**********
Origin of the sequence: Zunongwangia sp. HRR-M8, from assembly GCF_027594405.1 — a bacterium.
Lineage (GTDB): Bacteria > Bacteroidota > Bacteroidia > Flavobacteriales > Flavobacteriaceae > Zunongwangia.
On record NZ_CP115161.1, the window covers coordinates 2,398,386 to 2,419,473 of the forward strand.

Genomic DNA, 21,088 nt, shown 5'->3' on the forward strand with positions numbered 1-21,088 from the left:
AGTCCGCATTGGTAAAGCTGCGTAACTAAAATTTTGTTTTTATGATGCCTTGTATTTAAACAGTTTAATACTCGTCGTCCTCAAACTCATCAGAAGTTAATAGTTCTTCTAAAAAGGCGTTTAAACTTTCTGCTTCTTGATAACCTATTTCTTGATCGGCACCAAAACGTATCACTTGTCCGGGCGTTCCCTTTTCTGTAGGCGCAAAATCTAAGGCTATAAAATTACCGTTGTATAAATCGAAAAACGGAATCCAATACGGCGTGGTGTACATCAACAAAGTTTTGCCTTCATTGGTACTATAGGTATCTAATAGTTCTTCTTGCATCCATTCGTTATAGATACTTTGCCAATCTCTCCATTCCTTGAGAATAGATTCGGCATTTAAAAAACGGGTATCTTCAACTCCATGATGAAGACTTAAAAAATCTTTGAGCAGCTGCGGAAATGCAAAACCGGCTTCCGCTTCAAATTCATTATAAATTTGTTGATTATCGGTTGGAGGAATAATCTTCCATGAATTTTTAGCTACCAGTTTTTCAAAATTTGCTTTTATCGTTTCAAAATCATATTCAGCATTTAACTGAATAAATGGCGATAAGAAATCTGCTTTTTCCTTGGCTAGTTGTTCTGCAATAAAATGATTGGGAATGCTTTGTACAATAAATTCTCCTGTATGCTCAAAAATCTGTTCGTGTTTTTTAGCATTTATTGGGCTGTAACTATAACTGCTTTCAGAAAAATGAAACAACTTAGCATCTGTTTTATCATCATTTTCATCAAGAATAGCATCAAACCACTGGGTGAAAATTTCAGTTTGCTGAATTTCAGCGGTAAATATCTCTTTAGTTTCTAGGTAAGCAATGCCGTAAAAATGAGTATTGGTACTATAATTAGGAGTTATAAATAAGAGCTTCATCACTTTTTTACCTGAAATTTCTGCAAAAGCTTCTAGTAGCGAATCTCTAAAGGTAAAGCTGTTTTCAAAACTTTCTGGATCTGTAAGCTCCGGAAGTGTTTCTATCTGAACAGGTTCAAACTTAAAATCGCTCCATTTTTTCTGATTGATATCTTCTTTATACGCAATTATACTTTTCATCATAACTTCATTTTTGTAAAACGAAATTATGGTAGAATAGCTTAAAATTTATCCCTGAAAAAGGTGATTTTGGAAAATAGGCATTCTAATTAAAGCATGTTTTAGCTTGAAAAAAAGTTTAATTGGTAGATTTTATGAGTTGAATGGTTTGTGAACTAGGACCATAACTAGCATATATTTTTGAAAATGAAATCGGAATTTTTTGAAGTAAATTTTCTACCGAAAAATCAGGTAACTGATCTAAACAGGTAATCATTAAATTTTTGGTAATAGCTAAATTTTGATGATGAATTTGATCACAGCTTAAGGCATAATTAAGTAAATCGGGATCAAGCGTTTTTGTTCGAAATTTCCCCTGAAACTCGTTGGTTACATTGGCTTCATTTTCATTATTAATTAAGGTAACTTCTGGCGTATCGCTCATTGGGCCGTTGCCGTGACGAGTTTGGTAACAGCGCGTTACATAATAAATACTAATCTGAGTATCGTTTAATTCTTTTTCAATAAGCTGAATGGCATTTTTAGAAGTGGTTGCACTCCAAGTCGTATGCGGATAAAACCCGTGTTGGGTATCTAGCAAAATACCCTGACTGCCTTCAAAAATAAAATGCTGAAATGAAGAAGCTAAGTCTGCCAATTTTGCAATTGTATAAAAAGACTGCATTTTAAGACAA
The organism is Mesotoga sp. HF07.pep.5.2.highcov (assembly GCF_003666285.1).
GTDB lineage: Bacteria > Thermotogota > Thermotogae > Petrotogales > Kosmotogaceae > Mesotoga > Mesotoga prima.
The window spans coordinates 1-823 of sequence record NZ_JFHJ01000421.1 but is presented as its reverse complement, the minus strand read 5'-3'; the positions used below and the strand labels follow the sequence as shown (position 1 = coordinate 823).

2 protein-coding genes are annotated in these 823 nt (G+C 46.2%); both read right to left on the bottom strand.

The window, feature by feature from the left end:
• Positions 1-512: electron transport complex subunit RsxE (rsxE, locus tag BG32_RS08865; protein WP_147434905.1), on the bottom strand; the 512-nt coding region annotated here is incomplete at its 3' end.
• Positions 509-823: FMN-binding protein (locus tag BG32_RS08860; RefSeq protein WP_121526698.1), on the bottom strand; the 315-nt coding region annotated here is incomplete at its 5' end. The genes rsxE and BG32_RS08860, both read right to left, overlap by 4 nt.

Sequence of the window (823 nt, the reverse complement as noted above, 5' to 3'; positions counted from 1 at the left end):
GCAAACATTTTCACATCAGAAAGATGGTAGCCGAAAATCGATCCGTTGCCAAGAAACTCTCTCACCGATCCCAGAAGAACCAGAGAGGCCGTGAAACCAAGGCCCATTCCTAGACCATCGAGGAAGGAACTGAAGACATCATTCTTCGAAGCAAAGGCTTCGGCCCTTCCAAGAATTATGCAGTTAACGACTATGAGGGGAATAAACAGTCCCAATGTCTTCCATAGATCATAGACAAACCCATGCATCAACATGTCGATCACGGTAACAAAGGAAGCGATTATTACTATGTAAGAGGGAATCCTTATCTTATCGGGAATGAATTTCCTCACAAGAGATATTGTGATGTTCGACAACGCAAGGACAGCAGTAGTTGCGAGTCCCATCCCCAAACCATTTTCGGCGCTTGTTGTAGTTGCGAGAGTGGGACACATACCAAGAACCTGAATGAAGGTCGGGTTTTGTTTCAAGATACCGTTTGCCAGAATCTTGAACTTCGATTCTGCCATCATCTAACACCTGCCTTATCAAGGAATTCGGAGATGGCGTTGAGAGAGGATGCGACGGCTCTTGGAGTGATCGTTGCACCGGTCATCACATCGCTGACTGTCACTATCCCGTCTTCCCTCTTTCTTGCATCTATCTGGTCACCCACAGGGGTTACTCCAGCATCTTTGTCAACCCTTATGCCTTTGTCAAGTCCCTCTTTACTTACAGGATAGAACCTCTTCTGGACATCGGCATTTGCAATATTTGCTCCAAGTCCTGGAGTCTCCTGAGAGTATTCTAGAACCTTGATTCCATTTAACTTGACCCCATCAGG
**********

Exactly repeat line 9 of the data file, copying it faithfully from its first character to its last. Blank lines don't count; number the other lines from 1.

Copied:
2 protein-coding genes are annotated in these 823 nt (G+C 46.2%); both read right to left on the bottom strand.